I recently received notice that my paper, "Does Fraud Buffer against Fraud Shocks?" was accepted for publication in the Journal of Risk and Financial Management's special issue on "Fixed Income Securities," guest edited by Prof. Dolly King, Ph.D.
This is my fourth publication overall (first solo publication), and largely draws upon my third dissertation chapter. Greatly inspired by the work of my dissertation chair, Dr. Wade Pfau, my article uses data from the Ibbotson's Stocks, Bonds, Bills, and Inflation (SBBI) Yearbook 2019 edition to bring the Trinity Tables up to date through 2019 and to model both single incidence and serial fraud within a retiree's portfolio. I asked how damaging fraud could be to one's retirement portfolio success.
The short answer? About 3% reduced success for every incidence of fraud.
The longer answer is much more complicated. At the outset, it's important to understand that several assumptions were made (as is routinely the case in the retirement income planning literature):
No tax consideration. Most of the literature excludes taxes because it adds another dimension to the calculation. As is, the Trinity Study encapsulates four dimensions: asset allocation, time horizon, withdrawal rate, and retirement success chance;
Nice and neat asset allocation values. The Trinity Studies posit five different asset allocations (the ratio of stocks-to-bonds within the retirement portfolio): 100/0, 75/25, 50/50, 25/75, and 0/100. In reality, many retirees do not structure their portfolios like this. Even target date funds often do not drastically rebalance their portfolios in this way;
Conveniently planned time horizons. This is another departure from reality. While it's important from a modeling standpoint, we should always bear in mind that many retirees do not have the luxury of choosing their life expectancy (i.e. when they will die); and
Steady, "safe" withdrawal rates. Another variable in the Trinity model, withdrawal rates in the retirement literature assumes the retiree picks a percentage of the portfolio's value on day 1 of retirement and then proceeds to withdraw that much on an annual (or broken down into smaller chunks) basis. Again, however, life often works differently. For many, as expenses--particularly healthcare--increase, so to does the draw downs from their nest eggs.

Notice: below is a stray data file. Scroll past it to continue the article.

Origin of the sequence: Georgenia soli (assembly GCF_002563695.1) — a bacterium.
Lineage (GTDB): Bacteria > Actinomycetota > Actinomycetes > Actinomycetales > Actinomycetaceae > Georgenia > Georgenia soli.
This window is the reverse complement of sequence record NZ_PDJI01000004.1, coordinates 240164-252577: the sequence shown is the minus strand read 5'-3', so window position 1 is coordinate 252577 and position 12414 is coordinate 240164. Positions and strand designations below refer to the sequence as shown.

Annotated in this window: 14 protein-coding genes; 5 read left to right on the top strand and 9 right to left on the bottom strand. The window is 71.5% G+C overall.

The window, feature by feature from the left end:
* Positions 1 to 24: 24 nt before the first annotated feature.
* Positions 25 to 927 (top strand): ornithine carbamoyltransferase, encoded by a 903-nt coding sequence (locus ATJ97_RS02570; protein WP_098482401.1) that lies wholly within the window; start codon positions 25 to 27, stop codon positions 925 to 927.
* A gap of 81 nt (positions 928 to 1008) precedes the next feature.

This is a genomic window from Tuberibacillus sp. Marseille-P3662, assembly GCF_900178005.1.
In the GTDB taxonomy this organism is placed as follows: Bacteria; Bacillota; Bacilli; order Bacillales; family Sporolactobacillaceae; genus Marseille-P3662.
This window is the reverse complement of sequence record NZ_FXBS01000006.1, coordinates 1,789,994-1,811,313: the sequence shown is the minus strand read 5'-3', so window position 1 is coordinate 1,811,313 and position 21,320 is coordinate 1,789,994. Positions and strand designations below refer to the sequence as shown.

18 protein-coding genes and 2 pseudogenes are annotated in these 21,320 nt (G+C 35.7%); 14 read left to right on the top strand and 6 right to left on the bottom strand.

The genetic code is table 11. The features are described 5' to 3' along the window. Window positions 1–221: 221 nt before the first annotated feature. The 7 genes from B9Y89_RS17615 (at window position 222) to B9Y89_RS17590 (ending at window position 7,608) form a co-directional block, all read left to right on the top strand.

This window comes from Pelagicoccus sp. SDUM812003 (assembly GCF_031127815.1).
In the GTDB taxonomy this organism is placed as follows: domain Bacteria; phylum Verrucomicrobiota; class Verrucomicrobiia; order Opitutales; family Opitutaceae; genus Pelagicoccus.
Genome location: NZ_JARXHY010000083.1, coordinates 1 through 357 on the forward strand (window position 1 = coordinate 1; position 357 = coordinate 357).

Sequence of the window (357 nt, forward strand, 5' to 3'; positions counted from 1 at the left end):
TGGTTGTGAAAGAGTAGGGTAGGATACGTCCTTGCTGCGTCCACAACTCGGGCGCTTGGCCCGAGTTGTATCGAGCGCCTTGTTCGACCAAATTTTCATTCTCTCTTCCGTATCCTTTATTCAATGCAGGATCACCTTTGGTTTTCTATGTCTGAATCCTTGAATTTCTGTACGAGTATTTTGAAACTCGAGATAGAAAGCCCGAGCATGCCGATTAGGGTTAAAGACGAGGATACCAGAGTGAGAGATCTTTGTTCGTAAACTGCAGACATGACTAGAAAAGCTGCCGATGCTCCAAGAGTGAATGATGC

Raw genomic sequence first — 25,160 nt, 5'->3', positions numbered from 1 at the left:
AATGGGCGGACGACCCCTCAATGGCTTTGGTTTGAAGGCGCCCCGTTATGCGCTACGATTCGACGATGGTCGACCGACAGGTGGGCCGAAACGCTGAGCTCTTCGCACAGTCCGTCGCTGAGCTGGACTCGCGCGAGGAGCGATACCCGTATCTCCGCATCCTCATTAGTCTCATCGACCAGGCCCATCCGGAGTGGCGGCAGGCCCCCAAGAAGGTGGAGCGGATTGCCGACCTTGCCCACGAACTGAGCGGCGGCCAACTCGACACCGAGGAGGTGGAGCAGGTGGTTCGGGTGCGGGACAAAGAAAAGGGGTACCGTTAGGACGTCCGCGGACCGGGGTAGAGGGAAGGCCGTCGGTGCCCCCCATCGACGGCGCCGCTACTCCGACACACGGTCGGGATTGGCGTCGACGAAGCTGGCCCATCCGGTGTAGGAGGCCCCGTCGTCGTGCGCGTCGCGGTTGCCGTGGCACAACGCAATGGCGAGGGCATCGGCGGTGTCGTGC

I ran 10,000 Monte Carlo simulations using Octave (the free version of Matlab) to simulate stock market performance using data from 1929 through 2019. I simulated fraud shocks in five different ways including a no-fraud baseline:
No fraud (normal retirement outcome using 1929 - 2019 SBBI data).
Best-case scenario (3% fraud shock, Year 15 of retirement).
Random (between 3% and 10% fraud shock, anywhere from Years 1 to 15 of retirement).
Worst-case (10% fraud shock, Year 1 of retirement).
Serial fraud (randomized magnitude every year of retirement).
I then calculated the difference between (I) and each of (2) through (4) for each combination of the Trinity variables (asset allocation, time horizon, and withdrawal rate). I then averaged each difference, which produced the 3% value. It should be noted that in the case of serial fraud, there was no combination of variables that resulted in an acceptable retirement (defined in the literature as 90% or better probability of success).
I should like to thank Wade Pfau, William Bengen, David Blanchett, and the many others who have substantially contributed to the retirement planning literature and for their inspiration. Many disciplines don't have the luxury of current contributors sharing the same intellectual space at the same time with the field's legends. In that respect, financial planning provides a nice exception.
Now, onward to the next project!